Our wonderful journey
Sitting in my living room ten days after my first son was born, in a misty haze of exhaustion; I stared blankly at my Health Visitor as she nodded towards the pile of baby books that a kind colleague had given me. ‘I see you’ve been doing your reading.’ she smiled, knowingly – a little too knowingly for my liking if I’m honest. In reality I hadn’t actually read any of them, but I knew that when I did have time (how did I have no time when I was at home all day?) I’d soon have Noah sleeping through the night.
Lang, who was close to retiral, shared some of her wisdom with me then. ‘You’re used to control Emma. Used to managing a team, to working to schedules – you have to throw that out of the window, you can’t control a baby; he controls you.’ I smiled and nodded, but inside I was thinking she’d confused me with a cliché of modern working women who get pregnant. I had no control issues, I was completely relaxed.
Of course, I was entirely wrong and Lang was entirely right.
It didn’t take me long to realise that the books I had weren’t great – one obvious point that made me doubt the integrity of any of them was that they each seemed to promise sleep. But if any of the theories actually worked, wouldn’t there be just one book?
A few weeks later, during a bleary breastfeeding session, I trawled Amazon browsing baby paraphernalia and The Wonder Weeks book appeared as a suggestion. Its bright and I have to say unusual cover, given that it featured photos of babies with their eyes open, caught my eye. I clicked add to basket. Perhaps this could be the key to controlling the uncontrollable new addition to my life?
The book arrived when Noah was 6 weeks, and from the start it was clearly very different to any I’d seen. It’s written by a psychologist couple who realised after studying chimpanzees that each infant underwent a set number of regression periods, where they would be fussy, clingy to their mother and quick to cry. After each period they had learned a whole new set of skills and it became clear the regression was key to the skill learning. Frans and Hetty went on to investigate if these same regression periods and subsequent skills developments were present in infant children – and found that they were. Reading the introduction of the book was such a eureka moment. Noah was normal! His crazy bouts of incessant crying and non stop feeding were bound by nature to happen! I was not just particularly crap at this thing called being a mum! And Lang was right, it’s not about controlling the uncontrollable – but I now had a compass to navigate us through the stormy weather largely unscarred.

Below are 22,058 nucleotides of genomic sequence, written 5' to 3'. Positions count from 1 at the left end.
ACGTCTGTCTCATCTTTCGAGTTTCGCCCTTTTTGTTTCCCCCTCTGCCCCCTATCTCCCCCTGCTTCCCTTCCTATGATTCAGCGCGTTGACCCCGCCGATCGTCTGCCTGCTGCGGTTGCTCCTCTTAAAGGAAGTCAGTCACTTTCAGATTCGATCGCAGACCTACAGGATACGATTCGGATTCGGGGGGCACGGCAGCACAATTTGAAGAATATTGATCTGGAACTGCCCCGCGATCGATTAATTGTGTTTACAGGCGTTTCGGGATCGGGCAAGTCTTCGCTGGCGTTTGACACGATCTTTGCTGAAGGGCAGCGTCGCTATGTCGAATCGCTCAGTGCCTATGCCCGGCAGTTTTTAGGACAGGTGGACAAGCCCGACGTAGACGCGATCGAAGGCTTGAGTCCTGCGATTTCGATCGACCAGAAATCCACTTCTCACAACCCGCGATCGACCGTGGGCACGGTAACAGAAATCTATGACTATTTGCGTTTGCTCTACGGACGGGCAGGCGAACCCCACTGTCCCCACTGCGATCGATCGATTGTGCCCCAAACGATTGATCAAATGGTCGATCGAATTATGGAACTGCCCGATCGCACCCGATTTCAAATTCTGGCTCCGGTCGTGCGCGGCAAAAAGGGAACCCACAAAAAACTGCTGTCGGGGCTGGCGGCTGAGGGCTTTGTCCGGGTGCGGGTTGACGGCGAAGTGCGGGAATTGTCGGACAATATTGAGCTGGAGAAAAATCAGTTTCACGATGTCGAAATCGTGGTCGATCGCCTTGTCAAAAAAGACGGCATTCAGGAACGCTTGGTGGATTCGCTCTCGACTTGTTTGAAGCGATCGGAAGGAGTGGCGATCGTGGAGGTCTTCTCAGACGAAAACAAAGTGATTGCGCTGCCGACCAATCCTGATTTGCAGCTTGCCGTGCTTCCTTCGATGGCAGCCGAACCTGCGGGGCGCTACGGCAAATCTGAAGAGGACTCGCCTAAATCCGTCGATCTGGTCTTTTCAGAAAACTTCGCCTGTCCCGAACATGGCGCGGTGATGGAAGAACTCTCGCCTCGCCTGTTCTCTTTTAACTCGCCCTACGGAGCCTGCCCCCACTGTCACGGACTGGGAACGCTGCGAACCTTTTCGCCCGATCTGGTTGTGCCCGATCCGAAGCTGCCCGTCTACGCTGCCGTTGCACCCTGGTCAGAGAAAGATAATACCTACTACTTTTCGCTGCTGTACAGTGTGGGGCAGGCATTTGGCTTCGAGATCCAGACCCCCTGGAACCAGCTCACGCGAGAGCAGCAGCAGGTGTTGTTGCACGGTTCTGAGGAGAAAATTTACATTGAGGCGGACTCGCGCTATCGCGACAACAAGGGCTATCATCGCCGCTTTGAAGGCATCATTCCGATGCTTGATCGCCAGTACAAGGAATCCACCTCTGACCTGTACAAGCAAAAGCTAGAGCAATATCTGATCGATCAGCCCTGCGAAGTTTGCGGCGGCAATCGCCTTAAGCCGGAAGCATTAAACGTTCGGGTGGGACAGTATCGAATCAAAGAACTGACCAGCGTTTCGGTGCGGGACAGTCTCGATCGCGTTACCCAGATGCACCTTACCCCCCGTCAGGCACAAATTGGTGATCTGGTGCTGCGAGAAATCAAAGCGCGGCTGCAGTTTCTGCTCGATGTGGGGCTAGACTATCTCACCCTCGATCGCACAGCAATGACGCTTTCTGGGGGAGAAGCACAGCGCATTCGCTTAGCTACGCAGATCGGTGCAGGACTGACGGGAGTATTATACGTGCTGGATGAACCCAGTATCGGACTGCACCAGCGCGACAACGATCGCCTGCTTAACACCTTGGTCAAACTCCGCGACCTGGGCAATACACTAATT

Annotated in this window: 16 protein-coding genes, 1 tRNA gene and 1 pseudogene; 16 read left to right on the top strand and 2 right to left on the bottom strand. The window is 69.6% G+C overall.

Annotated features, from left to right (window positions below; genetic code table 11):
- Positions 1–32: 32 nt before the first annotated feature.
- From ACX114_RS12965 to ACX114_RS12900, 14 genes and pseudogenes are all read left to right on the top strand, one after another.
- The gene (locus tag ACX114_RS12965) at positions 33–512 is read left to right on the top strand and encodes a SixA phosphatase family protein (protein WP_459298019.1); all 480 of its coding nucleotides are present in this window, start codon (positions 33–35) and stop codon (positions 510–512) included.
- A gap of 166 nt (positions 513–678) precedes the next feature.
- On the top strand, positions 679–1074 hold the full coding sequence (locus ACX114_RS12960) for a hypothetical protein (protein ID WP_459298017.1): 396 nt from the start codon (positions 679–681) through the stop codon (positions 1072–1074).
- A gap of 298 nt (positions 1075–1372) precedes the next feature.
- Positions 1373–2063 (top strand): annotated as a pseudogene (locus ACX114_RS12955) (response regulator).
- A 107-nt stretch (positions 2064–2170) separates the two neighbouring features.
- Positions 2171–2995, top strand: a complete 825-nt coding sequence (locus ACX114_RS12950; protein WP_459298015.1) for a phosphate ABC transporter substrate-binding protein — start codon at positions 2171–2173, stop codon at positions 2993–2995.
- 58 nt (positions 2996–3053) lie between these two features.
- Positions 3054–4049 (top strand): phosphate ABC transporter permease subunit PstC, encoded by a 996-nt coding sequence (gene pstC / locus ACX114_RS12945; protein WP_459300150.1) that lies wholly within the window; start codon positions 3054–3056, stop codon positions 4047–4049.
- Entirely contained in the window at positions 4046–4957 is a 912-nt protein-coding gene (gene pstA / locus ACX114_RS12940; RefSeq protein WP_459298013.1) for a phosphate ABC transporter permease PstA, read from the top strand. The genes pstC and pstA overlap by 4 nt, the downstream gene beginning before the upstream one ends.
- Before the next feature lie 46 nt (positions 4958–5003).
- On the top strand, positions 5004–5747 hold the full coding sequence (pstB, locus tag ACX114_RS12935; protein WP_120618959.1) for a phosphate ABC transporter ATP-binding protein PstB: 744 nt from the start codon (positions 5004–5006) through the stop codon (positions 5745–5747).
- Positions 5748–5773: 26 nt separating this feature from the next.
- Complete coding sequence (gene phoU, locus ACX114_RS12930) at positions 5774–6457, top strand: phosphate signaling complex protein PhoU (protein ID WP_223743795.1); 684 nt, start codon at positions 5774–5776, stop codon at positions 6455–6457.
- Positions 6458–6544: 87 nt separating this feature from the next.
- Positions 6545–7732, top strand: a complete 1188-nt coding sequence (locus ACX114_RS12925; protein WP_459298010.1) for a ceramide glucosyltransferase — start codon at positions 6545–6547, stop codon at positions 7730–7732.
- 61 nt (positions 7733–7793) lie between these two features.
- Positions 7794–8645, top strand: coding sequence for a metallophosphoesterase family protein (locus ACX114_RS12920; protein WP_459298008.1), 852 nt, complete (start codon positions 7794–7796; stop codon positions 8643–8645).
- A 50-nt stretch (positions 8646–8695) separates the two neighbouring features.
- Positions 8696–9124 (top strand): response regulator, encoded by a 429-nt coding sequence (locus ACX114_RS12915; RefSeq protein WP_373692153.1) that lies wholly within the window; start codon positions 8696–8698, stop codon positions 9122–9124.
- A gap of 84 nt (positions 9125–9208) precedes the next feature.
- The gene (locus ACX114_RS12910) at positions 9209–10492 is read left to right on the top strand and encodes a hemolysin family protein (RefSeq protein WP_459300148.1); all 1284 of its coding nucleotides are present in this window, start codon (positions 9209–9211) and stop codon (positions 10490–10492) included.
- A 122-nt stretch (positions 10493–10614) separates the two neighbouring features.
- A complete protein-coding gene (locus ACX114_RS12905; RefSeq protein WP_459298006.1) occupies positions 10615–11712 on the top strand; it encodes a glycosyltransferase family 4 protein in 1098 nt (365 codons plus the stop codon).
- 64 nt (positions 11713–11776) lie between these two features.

And so began our journey of Noah’s life accompanied by the Wonder Weeks.
When Noah was 19 weeks and wouldn’t sleep, or be held by anyone but me – yes, I was frustrated but I understood he wasn’t behaving like this because I was failing as a mother. And when well-meaning relatives told me he was teething (he didn’t get teeth until 13 months) or that I shouldn’t carry him all the time because it wasn’t good for either of us (sigh) I confidently thanked them but told them they were wrong.
The book is like a good friend. Its tone is validating and understanding. It acknowledges that when your baby hasn’t slept, eaten, drunk or whatever you will be at the end of your tether. You will cry, with sadness and anger. You will argue with your partner and you will eat a giant bar of dairy milk with two glasses of wine, breastfeeding or not. There are examples from real mothers around the world who feel exactly what you feel and it’s such a great ally to have on the bedside table.
We are now in the last leap and we are feeling it. Between the tantrums if his toast isn’t cut in quarters, to the clinginess, the lack of appetite and the tantrums when his toast is cut in quarters, we are certainly earning this last mental leap in our 18 month old’s development. But we weather this storm with positivity and hope as we remember to look at situations from his point of view, and that’s a gift the Wonder Weeks have given us that money really couldn’t buy.
– Emma Cram – 6th January 2014